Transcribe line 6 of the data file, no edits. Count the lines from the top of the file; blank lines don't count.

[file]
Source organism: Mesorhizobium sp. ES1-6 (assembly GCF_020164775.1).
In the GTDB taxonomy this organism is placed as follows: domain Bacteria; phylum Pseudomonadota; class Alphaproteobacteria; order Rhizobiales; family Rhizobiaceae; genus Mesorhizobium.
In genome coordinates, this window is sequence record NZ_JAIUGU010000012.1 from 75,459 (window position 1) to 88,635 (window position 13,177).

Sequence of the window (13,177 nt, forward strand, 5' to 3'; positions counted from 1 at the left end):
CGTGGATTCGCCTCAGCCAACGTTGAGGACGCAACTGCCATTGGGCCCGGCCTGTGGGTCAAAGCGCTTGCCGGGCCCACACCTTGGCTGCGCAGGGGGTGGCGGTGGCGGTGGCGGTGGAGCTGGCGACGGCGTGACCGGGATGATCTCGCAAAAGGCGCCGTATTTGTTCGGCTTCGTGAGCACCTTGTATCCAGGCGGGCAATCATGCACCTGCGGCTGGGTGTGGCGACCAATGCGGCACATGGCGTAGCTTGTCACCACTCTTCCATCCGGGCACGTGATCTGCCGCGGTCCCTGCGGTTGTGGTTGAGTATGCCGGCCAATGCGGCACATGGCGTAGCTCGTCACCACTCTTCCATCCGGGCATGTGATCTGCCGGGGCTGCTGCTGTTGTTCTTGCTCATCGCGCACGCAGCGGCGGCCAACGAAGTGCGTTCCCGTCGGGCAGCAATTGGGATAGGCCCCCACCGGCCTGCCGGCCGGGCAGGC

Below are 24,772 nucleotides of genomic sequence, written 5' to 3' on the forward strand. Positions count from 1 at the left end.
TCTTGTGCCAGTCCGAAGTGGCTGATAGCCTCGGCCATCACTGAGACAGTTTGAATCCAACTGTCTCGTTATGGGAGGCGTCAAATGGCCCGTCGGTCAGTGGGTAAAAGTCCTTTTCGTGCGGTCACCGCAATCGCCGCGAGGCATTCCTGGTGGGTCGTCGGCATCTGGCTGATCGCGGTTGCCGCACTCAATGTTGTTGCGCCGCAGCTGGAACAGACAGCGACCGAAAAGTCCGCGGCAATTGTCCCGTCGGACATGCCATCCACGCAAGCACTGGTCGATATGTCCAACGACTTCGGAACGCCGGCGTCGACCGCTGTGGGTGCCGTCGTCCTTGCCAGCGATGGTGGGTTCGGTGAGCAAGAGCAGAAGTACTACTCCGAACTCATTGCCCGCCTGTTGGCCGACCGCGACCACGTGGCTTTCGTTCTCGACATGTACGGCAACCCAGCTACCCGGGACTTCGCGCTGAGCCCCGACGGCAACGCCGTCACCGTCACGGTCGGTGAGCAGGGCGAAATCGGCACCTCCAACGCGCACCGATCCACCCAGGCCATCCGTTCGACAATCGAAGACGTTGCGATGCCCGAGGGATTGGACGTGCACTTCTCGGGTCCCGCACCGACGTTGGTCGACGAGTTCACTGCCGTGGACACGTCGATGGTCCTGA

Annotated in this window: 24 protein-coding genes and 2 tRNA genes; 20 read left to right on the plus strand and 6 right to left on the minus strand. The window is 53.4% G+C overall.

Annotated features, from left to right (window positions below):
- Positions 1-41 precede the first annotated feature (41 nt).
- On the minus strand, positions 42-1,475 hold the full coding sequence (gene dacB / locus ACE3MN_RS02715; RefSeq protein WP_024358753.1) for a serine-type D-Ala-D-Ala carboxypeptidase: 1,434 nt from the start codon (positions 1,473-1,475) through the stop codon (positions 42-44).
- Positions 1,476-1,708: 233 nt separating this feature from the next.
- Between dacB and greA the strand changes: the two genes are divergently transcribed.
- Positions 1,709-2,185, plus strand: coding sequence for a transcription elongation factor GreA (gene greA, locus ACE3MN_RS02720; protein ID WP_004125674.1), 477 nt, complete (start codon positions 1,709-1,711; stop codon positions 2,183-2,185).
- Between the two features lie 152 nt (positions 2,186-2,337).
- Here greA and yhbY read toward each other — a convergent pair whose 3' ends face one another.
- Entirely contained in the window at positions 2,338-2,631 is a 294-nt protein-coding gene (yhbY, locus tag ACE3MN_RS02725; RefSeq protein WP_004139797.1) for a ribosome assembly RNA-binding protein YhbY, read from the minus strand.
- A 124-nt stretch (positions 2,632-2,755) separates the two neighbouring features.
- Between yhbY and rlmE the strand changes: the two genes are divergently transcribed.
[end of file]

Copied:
Below are 24,772 nucleotides of genomic sequence, written 5' to 3' on the forward strand. Positions count from 1 at the left end.